Robert Eric Brady
37, of Webster Springs



Sandra Lynn Brooks
50, of Summersville



Clara “Maxine” Brown
83, of Summersville



Helen Grace Buss
94, of Summersville



Briar Lee Cogar



Kimberly Sue Covert
57, of Summersville



Zelma Elizabeth Dodrill
90, of St. Albans



Edwin M. Dorsey
82, of Palmyra, Ohio



Charles Wilson Ellison
61



Carolyn Jean “Potsie” Fisher
55, of Webster Springs



Elvia Lucille Green
89, of Richwood



Ida Eva McCourt Green
103, of Webster Springs



James Lowell Hypes
90, of Fayette County



Junior Frank Justice
82, of Richwood



William Joseph “Joe” McCutcheon
47, of Summersville



Janice E. Miller
69, of Marengo, Ohio



Kenneth Allen Naylor
49, of Summersville



Carleton Patrick Neal Jr.
39, of Ravenswood



Sherron Etta Nichols
69, of Summersville



Mrs. Leah Margaret Radcliff
65, of Monroe, N.C.



Wilma Richardson
94, of Enon



Janis Hope Vannatter Toney
of Richwood



Anthony Dee Trivolette
31, of Huntington



Alma Jean Varner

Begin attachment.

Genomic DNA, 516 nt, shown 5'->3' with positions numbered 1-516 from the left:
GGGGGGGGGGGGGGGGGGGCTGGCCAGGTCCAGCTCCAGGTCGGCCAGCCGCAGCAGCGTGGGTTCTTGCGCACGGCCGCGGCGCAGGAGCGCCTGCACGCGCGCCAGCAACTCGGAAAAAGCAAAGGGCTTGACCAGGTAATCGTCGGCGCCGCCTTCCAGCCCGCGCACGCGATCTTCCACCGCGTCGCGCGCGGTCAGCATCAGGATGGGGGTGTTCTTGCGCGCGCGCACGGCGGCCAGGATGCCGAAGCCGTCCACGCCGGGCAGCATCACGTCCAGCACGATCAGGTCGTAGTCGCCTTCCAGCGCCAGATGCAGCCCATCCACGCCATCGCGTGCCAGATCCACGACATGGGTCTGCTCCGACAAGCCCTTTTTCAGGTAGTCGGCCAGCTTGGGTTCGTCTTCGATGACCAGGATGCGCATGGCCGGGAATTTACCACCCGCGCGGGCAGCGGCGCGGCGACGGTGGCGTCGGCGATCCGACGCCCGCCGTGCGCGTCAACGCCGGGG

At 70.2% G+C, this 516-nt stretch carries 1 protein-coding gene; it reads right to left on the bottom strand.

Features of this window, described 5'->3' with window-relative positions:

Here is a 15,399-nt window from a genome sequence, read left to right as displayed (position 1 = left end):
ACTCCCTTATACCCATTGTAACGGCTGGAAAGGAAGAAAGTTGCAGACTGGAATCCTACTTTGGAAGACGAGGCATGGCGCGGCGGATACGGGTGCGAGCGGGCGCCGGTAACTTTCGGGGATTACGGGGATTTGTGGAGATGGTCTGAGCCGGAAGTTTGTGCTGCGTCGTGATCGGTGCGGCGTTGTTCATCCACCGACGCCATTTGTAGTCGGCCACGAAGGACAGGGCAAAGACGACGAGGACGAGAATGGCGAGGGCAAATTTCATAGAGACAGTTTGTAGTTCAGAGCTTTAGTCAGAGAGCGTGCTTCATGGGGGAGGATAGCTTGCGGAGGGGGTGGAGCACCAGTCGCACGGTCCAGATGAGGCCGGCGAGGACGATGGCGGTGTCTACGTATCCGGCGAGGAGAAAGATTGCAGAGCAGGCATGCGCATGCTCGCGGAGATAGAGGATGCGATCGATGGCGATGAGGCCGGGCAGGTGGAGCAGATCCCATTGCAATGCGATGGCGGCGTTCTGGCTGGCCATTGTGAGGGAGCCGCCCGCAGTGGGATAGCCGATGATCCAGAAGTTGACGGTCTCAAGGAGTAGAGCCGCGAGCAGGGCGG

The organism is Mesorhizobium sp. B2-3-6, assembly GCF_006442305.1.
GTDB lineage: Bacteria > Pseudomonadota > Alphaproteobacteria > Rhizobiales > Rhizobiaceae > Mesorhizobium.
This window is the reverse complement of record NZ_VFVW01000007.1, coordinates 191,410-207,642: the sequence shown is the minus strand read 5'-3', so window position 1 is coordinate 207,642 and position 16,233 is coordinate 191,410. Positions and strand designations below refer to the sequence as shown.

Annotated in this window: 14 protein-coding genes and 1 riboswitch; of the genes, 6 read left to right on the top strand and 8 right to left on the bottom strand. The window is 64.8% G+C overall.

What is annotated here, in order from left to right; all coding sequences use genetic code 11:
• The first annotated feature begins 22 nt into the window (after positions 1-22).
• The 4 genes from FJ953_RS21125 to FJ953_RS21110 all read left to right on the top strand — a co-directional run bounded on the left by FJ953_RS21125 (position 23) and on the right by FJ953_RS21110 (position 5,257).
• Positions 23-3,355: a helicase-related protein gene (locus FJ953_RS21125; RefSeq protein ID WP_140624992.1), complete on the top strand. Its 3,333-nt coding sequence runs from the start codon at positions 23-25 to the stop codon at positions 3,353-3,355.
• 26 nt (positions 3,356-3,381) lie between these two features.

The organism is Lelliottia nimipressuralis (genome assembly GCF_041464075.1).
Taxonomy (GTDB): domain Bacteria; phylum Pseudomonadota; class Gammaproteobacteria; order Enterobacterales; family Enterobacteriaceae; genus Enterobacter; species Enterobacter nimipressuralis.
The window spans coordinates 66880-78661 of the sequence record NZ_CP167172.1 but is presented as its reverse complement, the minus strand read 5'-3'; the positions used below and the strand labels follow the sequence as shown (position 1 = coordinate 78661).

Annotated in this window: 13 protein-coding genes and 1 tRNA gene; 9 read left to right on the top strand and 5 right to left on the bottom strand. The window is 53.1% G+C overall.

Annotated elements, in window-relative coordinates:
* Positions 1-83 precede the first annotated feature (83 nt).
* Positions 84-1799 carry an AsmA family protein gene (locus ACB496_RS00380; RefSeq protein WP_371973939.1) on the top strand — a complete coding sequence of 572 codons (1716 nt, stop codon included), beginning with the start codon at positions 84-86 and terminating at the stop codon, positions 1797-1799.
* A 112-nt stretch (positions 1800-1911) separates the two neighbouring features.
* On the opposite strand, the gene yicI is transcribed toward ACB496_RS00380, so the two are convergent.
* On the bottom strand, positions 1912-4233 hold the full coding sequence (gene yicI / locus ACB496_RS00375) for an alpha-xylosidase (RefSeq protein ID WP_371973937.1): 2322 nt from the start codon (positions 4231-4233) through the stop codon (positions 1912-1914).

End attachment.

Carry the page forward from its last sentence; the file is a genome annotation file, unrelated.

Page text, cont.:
53, of Summersville



Evelyn Jarvis Nettles Williams 93, of Sutton



Martha Cogar Williams
73, of Richwood




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County Superintendent recommends School Consolidation

Citing the continued countywide loss of student enrollment, low student participation and too few program offerings in career and technical education and inequities in some curriculum areas between the two high schools, Nicholas County Superintendent of Schools Dr. Donna Burge-Tetrick recommended to the Nicholas County Board of Education on Monday evening, Jan. 9, that the county’s two middle and two high schools be closed, along with the career and technical center and consolidated into two new schools.